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If a picture paints a thousand words, your students should be able to come up with at least a hundred or so to describe an image. For younger students, choose an image that seems to come from the middle of a story and which contains some people or animals. Older and more advanced students could be given an image of a landscape.
It is fairly easy to search for images on the Internet to view or download. (See below for some useful sites.) You could also use clip-art, cartoons, magazine images or even your own photographs. Action shots work well, as do photos of people or animals in unusual positions or with strange expressions on their faces.
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Ask the students:
- Who/what is in the picture? (Give the characters names, ages, etc.)
- Where are they?*
- What is happening now?
- What do you think has happened before this point?
- What do you think will happen next? (Try to elicit more than one outcome.)
- Will there be a happy ending?
*Have them describe the setting as best they can.
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As you go through the questions above, list all the vocabulary suggested on the board. Try not to preempt the students: this should come from their reactions and their ideas about the picture, not yours.
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Depending on your students, have them work either on their own or in pairs to write out the story. It should have a beginning, a middle and an end, as discussed during the question time. Encourage them to make it funny.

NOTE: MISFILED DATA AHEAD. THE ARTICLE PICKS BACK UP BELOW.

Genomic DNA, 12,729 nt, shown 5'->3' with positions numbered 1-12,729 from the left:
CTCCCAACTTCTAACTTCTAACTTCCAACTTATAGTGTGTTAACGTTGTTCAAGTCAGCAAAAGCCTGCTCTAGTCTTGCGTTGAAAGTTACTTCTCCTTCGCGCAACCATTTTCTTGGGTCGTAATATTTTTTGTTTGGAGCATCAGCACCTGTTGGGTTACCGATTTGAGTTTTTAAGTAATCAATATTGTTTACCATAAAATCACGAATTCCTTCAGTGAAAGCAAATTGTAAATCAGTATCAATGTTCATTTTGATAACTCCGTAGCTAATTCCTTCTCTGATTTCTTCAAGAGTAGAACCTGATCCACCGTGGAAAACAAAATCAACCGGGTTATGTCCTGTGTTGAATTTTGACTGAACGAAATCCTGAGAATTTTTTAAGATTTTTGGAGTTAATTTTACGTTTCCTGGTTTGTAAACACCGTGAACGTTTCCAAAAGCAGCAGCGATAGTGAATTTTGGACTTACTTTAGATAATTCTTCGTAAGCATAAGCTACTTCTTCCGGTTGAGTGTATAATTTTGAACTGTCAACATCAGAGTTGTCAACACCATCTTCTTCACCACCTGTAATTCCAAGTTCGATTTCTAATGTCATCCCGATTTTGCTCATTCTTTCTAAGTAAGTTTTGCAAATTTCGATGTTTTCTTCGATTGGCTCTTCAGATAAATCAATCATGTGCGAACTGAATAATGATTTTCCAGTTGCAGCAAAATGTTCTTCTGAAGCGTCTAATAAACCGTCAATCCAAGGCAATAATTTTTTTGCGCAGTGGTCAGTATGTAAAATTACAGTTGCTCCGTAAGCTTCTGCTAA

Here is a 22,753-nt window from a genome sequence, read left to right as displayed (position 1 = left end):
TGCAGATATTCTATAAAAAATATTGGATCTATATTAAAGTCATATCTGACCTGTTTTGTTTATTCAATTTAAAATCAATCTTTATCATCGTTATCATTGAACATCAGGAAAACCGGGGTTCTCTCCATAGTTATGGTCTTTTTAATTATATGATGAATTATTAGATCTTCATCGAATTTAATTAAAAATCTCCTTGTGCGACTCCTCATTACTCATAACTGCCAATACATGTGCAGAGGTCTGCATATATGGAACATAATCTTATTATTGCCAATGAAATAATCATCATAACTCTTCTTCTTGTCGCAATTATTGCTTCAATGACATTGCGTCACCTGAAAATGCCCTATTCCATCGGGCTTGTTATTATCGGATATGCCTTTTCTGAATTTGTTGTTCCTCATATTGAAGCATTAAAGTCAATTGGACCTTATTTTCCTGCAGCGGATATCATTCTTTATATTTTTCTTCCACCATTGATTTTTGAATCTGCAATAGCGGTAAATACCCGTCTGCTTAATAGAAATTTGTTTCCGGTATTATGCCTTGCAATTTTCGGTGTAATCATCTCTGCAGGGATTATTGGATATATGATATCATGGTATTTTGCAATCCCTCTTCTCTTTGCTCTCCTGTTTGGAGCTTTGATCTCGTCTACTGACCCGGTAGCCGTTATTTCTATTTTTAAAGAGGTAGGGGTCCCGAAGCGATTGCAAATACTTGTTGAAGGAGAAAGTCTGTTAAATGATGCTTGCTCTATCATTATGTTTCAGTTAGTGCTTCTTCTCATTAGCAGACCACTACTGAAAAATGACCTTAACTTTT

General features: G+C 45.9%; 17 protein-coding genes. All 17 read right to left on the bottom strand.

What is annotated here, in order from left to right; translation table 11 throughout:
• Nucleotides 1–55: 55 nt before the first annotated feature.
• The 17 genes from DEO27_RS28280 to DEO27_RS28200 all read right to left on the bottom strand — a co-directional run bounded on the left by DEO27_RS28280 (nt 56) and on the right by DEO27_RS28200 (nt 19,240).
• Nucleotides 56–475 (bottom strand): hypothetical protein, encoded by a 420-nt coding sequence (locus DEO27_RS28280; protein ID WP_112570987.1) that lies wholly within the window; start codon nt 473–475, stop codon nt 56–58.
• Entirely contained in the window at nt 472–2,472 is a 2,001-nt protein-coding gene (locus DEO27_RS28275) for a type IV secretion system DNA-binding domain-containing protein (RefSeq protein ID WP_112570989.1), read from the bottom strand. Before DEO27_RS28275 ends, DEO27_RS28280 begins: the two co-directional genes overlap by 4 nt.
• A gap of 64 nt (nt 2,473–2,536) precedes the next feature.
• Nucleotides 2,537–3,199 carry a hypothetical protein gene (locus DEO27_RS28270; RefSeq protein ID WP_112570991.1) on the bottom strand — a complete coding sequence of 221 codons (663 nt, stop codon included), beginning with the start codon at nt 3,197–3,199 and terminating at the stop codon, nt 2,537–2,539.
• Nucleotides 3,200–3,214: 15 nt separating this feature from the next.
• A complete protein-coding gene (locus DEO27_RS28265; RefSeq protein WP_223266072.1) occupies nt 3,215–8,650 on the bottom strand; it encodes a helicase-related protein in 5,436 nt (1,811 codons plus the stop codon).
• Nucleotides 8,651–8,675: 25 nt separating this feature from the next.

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Suggestions for Sources of images
Enchanted Learning Intended for KG to Grade 3 learners, some of the images are too "babyish" for older students. Images are mainly black-and-white. You must be a member to view the full screen printouts ($20 for a single user; $125 for a school subscription for one year).
101 Picture Prompts to Spark Super Writing! by Karen Kellaher is a paperback with photos, artwork and cartoons. Includes suggestions of how they can be used to prompt story-writing in Grades 3 - 5.
Story It has some picture prompts for Grades 3 - 6. Some have a beginning already written out for continuation.
ETTC This site provides some action photographs - fire, sports, etc. - suitable for middle or high school.
Bright Ideas provides a photograph with a written prompt. Suitable for middle school.